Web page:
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Bargaining Tips for Beginners
Holding your own when you're haggling about price

Haggling can be intimidating if you're not in the habit of doing it - and even if you are. Solo women can feel particularly intimidated as vendors, seeing you as an easy mark, become more pushy. (You're no more a pushover than anyone else - often the opposite - but cultural attitudes to women may color how they see you. They're just trying to rattle you.)

Never mind. These basic bargaining tips will help you develop the right attitude, one that should help make this experience bearable, and even pleasurable.

Moroccan carpetsBargaining is an art and a science: there's a right and a wrong way to do it. And you can bargain for pretty much anything - not just for carpets or in markets. Photo Anne Sterck

Basic bargaining tips, tricks and a few words to the wise

I'm not the world's best bargainer but I have been known to snag a rebate or two, sometimes in unlikely places such as restaurants and everyday shops (it comes from having a Turkish father and a mother who was brought up in Egypt).

I grew up in a household where haggling was a way of life, but I know it can be daunting if you're not accustomed to it.

So I've prepared this simple list of tips that takes you by the hand and walks you through the bargaining maze. Have a try!

  • Determine your strategy before you start. Will you demean the item? Tell the merchant it's not worth the money she's asking? Or will you plead poverty? Perhaps you'll feign disinterest? It's best to have a plan before you plunge. Try not to look too wealthy. No merchant will believe your woeful tales of poverty if you're dripping with the very latest bling or gear. 
  • Practice or role play with a friend. If you're a Westerner, there's every chance you won't be used to bargaining. (If you're from Asia, Africa or Latin America, the opposite will be true.) Test it out and pretend. It's like making a speech: it gets easier each time you rehearse.
  • Learn a few essential words. You can't bargain without the basics - not much, mind you, but at least such things as 'how much', 'too expensive' or 'thank you'.
  • Be ready to walk away before you walk in. You must be convincing about this - most deals happen when you're halfway out the door. 
  • Try to estimate what the item is worth. Ask others what they paid for something similar or ask a local, bearing in mind that as a foreigner, you would be expected to pay a little more. 
  • Put that amount - and no more - in your pocket. That way, when you pull it out to say it's all you have to spend, you'll be telling the truth. 
  • Walk around and look for similar items. Make sure you've spotted the best of the lot before you start bargaining. Ask the prices of two or three items, so the one you're keen on isn't so apparent - and you'll look less keen to buy it. 
  • Do not look interested. You'll be watched closely as you meander through the stall or shop. Any show of interest will raise the price. If you must point at something just to begin the bargaining process, do so carelessly.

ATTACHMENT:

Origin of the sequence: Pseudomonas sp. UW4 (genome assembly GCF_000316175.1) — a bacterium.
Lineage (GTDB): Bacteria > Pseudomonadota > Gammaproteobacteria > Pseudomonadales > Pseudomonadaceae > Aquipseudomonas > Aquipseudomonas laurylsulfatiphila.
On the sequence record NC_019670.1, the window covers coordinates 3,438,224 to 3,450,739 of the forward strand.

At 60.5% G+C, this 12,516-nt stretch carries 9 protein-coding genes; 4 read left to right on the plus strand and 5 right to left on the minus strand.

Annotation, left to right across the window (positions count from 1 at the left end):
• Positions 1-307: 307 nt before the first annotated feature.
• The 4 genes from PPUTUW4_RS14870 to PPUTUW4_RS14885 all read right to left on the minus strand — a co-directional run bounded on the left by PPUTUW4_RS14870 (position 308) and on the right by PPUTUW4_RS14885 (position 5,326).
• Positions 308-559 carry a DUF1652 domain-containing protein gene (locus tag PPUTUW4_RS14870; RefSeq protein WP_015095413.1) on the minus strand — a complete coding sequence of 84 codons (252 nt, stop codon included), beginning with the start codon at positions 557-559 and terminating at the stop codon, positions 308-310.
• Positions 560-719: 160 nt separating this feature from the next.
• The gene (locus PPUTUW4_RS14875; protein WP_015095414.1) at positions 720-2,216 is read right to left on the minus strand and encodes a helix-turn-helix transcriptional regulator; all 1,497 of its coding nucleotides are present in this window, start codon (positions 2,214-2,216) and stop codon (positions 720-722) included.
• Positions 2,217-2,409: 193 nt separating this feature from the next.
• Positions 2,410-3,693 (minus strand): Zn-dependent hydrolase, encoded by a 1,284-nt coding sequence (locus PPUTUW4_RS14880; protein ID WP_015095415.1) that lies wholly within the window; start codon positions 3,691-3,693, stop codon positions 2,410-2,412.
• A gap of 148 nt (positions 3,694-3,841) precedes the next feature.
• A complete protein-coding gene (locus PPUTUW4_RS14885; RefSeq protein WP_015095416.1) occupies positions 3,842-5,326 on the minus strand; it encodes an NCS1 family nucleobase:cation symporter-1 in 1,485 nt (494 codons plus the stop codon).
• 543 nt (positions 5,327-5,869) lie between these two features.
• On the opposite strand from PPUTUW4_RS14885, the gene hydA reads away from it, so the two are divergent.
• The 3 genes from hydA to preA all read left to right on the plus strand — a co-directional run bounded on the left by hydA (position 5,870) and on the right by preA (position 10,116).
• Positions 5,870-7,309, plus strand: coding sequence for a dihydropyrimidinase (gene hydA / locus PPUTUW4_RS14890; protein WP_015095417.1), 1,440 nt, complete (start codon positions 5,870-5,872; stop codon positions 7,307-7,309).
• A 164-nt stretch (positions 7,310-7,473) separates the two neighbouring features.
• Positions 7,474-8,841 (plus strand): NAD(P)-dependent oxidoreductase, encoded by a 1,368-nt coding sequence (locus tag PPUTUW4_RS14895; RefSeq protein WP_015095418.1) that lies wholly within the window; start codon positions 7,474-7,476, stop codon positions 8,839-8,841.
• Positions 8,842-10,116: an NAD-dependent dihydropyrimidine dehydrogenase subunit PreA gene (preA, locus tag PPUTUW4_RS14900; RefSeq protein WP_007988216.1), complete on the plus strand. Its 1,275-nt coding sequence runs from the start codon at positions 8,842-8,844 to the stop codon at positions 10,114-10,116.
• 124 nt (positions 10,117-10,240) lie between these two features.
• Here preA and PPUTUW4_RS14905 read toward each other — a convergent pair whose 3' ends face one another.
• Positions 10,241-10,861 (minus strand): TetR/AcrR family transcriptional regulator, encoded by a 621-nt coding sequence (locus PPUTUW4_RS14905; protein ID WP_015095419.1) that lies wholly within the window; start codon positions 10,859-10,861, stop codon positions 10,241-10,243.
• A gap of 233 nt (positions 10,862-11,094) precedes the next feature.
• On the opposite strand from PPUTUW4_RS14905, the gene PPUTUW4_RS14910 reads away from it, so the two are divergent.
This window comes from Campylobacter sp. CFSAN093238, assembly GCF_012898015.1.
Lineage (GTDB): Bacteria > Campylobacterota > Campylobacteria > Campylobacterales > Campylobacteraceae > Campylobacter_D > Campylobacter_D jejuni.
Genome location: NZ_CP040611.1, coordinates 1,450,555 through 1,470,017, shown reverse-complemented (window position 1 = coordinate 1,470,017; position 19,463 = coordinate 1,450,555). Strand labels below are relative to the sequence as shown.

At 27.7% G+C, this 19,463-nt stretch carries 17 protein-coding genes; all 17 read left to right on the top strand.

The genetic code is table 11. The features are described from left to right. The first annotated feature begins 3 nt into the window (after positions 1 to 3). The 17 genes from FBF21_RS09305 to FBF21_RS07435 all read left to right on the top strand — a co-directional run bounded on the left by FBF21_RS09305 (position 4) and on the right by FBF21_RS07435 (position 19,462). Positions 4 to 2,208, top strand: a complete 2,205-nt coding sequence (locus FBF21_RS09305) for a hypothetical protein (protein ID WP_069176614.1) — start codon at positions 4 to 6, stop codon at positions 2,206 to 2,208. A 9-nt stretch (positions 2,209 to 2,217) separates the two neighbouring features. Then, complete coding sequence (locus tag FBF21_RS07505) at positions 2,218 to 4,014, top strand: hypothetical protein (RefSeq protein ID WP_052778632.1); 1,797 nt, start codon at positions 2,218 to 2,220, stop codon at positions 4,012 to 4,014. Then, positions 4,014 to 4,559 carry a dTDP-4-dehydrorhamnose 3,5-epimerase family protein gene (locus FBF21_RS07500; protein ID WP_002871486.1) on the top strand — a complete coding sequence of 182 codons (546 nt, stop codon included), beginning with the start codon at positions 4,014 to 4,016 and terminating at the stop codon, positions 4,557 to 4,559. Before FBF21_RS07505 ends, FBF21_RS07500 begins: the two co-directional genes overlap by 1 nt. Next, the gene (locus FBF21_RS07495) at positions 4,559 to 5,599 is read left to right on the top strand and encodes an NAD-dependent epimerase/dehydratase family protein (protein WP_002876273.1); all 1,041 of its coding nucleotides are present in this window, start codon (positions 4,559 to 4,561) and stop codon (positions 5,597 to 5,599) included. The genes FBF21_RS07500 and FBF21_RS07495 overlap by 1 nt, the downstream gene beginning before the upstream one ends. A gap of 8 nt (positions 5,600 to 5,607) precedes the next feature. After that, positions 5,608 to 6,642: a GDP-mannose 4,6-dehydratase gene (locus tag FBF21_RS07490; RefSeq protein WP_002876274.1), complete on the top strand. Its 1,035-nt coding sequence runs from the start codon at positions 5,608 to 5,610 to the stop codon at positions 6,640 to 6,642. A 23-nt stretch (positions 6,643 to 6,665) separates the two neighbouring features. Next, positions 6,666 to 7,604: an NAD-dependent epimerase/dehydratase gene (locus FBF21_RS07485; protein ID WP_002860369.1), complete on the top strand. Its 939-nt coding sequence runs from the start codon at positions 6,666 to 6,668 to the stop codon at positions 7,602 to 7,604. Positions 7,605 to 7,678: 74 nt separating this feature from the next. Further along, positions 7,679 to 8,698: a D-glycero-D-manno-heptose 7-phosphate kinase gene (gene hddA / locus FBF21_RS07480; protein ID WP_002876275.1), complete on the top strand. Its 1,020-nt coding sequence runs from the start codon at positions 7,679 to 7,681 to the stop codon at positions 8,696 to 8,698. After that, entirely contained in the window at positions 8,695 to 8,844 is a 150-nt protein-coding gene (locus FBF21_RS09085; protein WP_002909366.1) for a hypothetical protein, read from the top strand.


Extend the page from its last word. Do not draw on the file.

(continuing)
• Appear bored or in a hurry. Don't hold an object in your hand any longer than you need to in order to begin the bidding. That said, gear up psychologically. You are about to face the gurus of haggling: they have worn down thousands of foreign shoppers before you. 
  • Take a friend or someone from the hostel. It's harder to convince two people, and a friend will keep you from going overboard if you get too caught up in the haggling game. You can use the carrot and stick - you look interested while she tries to drag you away. 
  • Make your first offer. It should be far lower than the price you've researched as appropriate. If you're in the ball park, this should yield a counteroffer. At this stage, you should be trying to bring the price towards your end of the scale and the vendor towards his or hers. 
  • This is a good time to highlight some of the product's disadvantages - a stain or discoloration, hanging threads, mismatched colors, anything you can think of that makes this particular item less than perfect. 
  • Claim your power. If after several efforts the price is still too high but you're keen on the purchase, walk away. Chances are you're still in the game, and this may help clinch the deal. 

Whatever you do, don't try to take away all the seller's profit. Stall-owners are sometimes badgered so aggressively by tourists that they scale back their prices unacceptably, even parting with an item at cost. Remember, they have to make a living, while all you may be trying to do is save 5 cents. Keep things in perspective. 

In the end, these bargaining tips stress a mixture of common sense and mutual respect.

Go ahead and try to get a good price - but not at any price. That's why it's called the art of haggling.

WOMEN PLEASE NOTE: As women we interact differently so try to find shops where women are selling. Otherwise, if you're young or attractive, there may be undertones, or your openness and eye contact may be misconstrued. As a woman you might be taken less seriously. Finally, some women are brought up to be more deferential and will buy at a higher price to avoid any kind of confrontation.

Solo travel tips for women like you - the first Tuesday of every month >>>

(and to say thank you I'll send you the 'list of 9' indispensable items I NEVER travel without!)